There is plenty of evidence to show that comparative longevity for individuals within a species is to some degree inherited, running in families. Humans are no different in this regard. We might compare that with present thinking on the degree to which life expectancy in our species is genetic versus environmental, however: it is thought that genetic differences only become significant in old age, during the struggle of damaged systems to maintain some level of function. A commonly quoted assessment is that 75% of life expectancy variation is due to choice and environment, and only 25% is due to genetics. So what is the important inheritance here, genes or culture? I use the term culture in the very narrow sense of your upbringing, the habits, values, and knowledge you acquire or choose due to the influence of those around you. In the wealthier parts of the world the most important cultural outcomes for recent generations are whether or not you smoke, whether or not you become overweight, and whether or not you keep up with regular moderate exercise. Arguably formal education and a disposition towards personal wealth are important too, but the true nature of these relationships is very hard to disentangle from other associated factors when examining population statistics.
In the years ahead this will all change, and natural variations in life expectancy will become unimportant in comparison to whether or not people have access to rejuvenation therapies that can repair the molecular damage that causes aging. A class of therapy capable of adding ten healthy years to life would swamp all of the existing common lifestyle effects on human life span. After the advent of several of these types of therapy, long-term health will become almost entirely determined by medical technology. This is the goal to aim for, to lift up everyone into a future in which there is no more ill health or age-related disease, no more short straw in the genetic lottery, and life in good health is a choice for as long as desired. Freedoms of this sort must be built; they cannot simply be declared.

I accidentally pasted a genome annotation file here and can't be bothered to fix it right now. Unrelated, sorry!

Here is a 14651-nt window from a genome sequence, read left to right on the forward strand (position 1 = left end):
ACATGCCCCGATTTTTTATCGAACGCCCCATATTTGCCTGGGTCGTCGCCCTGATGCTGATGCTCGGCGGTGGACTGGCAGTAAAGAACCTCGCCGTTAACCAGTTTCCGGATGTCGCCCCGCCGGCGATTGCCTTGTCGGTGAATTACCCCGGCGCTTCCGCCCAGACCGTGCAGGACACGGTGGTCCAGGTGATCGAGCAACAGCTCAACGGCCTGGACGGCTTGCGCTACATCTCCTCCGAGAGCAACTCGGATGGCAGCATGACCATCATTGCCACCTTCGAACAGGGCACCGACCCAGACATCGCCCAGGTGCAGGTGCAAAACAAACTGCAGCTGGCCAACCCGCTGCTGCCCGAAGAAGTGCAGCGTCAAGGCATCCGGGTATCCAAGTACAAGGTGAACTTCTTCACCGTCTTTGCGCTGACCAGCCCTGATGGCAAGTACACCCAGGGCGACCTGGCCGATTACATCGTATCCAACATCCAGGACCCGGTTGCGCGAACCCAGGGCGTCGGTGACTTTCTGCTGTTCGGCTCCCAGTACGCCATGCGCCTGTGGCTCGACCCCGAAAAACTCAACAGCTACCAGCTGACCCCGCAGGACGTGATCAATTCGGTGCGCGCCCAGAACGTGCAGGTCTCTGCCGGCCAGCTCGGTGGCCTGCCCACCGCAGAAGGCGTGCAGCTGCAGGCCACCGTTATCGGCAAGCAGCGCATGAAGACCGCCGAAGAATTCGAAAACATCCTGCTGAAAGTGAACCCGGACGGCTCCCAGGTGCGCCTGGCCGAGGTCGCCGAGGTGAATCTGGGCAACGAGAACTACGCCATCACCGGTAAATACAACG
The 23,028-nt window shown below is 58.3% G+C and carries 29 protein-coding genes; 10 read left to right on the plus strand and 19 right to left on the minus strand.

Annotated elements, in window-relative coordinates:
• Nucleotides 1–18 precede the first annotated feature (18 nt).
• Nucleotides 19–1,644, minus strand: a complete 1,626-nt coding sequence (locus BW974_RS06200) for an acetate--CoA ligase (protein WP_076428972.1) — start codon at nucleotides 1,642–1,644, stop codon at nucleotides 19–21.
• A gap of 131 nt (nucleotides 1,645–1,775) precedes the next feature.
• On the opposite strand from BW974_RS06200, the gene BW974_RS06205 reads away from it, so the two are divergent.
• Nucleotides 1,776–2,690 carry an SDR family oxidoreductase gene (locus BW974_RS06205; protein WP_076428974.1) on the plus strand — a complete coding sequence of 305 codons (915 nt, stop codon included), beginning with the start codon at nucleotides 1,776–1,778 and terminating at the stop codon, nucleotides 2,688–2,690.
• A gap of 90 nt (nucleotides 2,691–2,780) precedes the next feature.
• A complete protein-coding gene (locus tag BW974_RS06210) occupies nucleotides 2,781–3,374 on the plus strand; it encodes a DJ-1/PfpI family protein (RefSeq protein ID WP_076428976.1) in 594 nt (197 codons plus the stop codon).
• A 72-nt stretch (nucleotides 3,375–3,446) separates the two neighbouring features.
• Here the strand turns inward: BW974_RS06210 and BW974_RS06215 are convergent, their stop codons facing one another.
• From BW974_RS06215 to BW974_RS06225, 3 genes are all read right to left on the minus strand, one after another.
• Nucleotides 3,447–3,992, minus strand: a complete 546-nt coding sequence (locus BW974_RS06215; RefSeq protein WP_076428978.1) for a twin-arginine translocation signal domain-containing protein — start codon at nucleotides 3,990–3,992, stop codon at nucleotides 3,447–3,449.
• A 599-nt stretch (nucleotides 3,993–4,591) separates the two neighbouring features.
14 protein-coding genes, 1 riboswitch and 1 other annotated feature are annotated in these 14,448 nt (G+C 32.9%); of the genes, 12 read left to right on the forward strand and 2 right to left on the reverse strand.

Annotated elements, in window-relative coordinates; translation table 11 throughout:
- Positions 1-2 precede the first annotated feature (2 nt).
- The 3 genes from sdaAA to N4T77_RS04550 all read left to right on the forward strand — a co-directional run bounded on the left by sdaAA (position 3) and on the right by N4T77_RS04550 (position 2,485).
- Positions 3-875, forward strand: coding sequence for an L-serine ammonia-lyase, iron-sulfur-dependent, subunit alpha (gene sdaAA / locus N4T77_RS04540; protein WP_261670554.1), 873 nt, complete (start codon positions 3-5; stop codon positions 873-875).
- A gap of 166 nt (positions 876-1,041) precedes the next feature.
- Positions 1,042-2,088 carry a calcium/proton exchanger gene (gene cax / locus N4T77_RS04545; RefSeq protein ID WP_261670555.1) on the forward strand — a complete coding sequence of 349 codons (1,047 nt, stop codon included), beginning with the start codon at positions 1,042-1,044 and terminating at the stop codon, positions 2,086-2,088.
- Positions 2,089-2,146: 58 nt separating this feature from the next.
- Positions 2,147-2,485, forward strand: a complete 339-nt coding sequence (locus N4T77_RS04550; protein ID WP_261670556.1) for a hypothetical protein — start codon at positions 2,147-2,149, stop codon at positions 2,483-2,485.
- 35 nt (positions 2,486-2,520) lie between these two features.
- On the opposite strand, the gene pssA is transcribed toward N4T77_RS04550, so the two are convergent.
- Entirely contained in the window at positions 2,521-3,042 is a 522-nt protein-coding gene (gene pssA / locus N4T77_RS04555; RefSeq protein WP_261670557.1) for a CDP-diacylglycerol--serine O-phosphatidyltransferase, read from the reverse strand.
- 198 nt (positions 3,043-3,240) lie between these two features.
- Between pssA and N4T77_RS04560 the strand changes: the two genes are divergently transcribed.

The paper here, like most assessments of the data for inheritance of longevity, doesn't have much to add on the contribution of genes versus environment. Genetic associations are known to exist, and they are found here as they are in other studies. I suspect that accurate assessments of the individual contributions to human longevity for all of these various factors, genes and lifestyle choices, will not be completed by the research community before they become moot. Medical progress will ultimately make natural variations in longevity just as irrelevant as natural variations in resistance to smallpox - an interesting historical question, but not one studied by any great number of people.